History Matters

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French anti-Semite Charles Maurras (AP)

The traditional double meaning applies to today’s title: these are matters of history, and history is important. Here is a quartet of recent stories from around the world illustrating the point that human beings are blessed—or doomed—to remember the past. That makes the ongoing project to remember well, with empathy and critical thinking, a crucial part of responsible citizenship in every society.

The New York Times reports on a remarkable recent discovery in Alabama:

Lorna Gail Woods had heard stories of the Clotilda since before she could speak. In the evenings, her grandmother would hold her on the porch and tell her the tale of how her great-great-grandfather came to Alabama on the last known slave ship to come to the United States.

They were brought by force, her grandmother would tell her, by an American businessman who just wanted to win a bet. Her great-great-grandfather Charlie Lewis was the oldest of 110 slaves bought in West Africa, chained in the hull of the Clotilda and sailed across the Atlantic to the Mobile-Tensaw River Delta in Alabama in 1860. But after the slaves were unloaded, the crew burned the ship, and its wreckage was never found, so many people doubted the story.

“My grandmother would tell us the story so we wouldn’t forget and so that we could continue to tell the story,” Ms. Woods, 69, said over the phone in a warm, Southern cadence.

On Monday, the story that Ms. Woods’s family — and many like hers in Africatown, the historic neighborhood of about 2,000 on the shores of the delta just north of Mobile — had passed down for more than 150 years became much more real.

On that day, Ben Raines, a reporter for AL.com, published an article in which he told of discovering the charred wooden remains of a boat believed to be the Clotilda. A team of archaeologists who visited the site said that based on the dimensions of the wreckage and its contents — including charred timber, iron drifts — the remnants were most likely those of the slave ship.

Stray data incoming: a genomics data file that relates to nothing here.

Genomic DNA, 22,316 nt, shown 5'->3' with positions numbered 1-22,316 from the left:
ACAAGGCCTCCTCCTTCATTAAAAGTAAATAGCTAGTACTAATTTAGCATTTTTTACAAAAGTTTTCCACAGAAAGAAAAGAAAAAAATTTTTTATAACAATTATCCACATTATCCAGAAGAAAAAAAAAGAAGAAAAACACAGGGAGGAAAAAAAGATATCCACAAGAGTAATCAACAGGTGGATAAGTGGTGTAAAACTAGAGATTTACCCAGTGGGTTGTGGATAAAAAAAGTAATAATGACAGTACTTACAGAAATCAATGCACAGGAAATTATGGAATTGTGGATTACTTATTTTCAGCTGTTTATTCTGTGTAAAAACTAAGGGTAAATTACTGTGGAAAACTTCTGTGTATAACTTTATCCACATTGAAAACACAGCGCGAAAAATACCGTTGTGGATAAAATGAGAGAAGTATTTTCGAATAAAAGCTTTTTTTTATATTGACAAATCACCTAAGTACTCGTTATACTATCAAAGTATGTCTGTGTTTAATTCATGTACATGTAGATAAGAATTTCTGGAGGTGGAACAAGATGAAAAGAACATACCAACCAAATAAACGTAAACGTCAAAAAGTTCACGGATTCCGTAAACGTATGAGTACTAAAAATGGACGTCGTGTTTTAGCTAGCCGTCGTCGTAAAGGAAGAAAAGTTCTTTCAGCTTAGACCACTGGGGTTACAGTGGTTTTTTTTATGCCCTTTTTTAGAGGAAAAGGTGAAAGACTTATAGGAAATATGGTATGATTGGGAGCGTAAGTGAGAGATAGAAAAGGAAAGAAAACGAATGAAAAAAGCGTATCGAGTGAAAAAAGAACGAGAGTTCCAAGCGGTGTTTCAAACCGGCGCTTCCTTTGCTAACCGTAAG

In Poland, new legislation has raised old questions about the Holocaust:

JERUSALEM — Legislation in Poland that would outlaw blaming Poles for the crimes of the Holocaust has prompted swift and furious condemnation from Prime Minister Benjamin Netanyahu of Israel and Israeli lawmakers across the political spectrum.

The measure, which passed in the lower house of the Polish Parliament on Friday, would make it illegal to suggest Poland bore responsibility for atrocities committed on its soil by Nazi Germany during the occupation in World War II.

“The law is baseless; I strongly oppose it,” Mr. Netanyahu said in a statement on Saturday. “One cannot change history, and the Holocaust cannot be denied.”

Mr. Netanyahu said he had instructed the Israeli ambassador to Poland to meet with the Polish prime minister and express his disapproval.

The bill, which would need approval from Poland’s Senate and the president to become law, sets prison penalties for using phrases such as “Polish death camps” to refer to concentration camps set up by the Nazis in Poland.

This is controversial in part because the Nazis found willing collaborators across Europe, including in Poland. The French ought to know this too:

The name Charles Maurras evokes the darkest currents of the French past: strident nationalism and obsessive anti-Semitism. This, after all, was a man who advocated denying Jews citizenship because — to him — they could never be anything but traitors.

Despite this legacy, the French government included his name in the 2018 edition of the National Commemorations, an annual project to mark the anniversaries of notable figures and events. Maurras, for instance, was born in 1868, 150 years ago. In the text, he is described as an “emblematic and controversial figure.”

Following swift, sharp fallout over the weekend, Françoise Nyssen, France’s minister of culture, announced Sunday that the entire press run of the 2018 commemorative books will be recalled and reprinted without mention of Maurras. Her decision, she said in a statement, was meant to “remove the ambiguity” that was “likely to divide French society.”

For many, however, there was no ambiguity in the first place.

“Maurras was until the end of World War II the most prominent anti-Semite in France and the Number One enemy of liberal democracy,” said Zeev Sternhell, an expert in the history of French fascism and an emeritus professor at the Hebrew University of Jerusalem, in an emailed statement.

“He was the intellectual leader of French hard nationalism until the end of Vichy. It was no accident that he had been sentenced to life in prison,” Sternhell said, referring to the French regime that collaborated with Nazi Germany in World War II.

Meanwhile in East Asia, tensions between Japan and South Korea continue over Japan’s atrocities during the Second World War: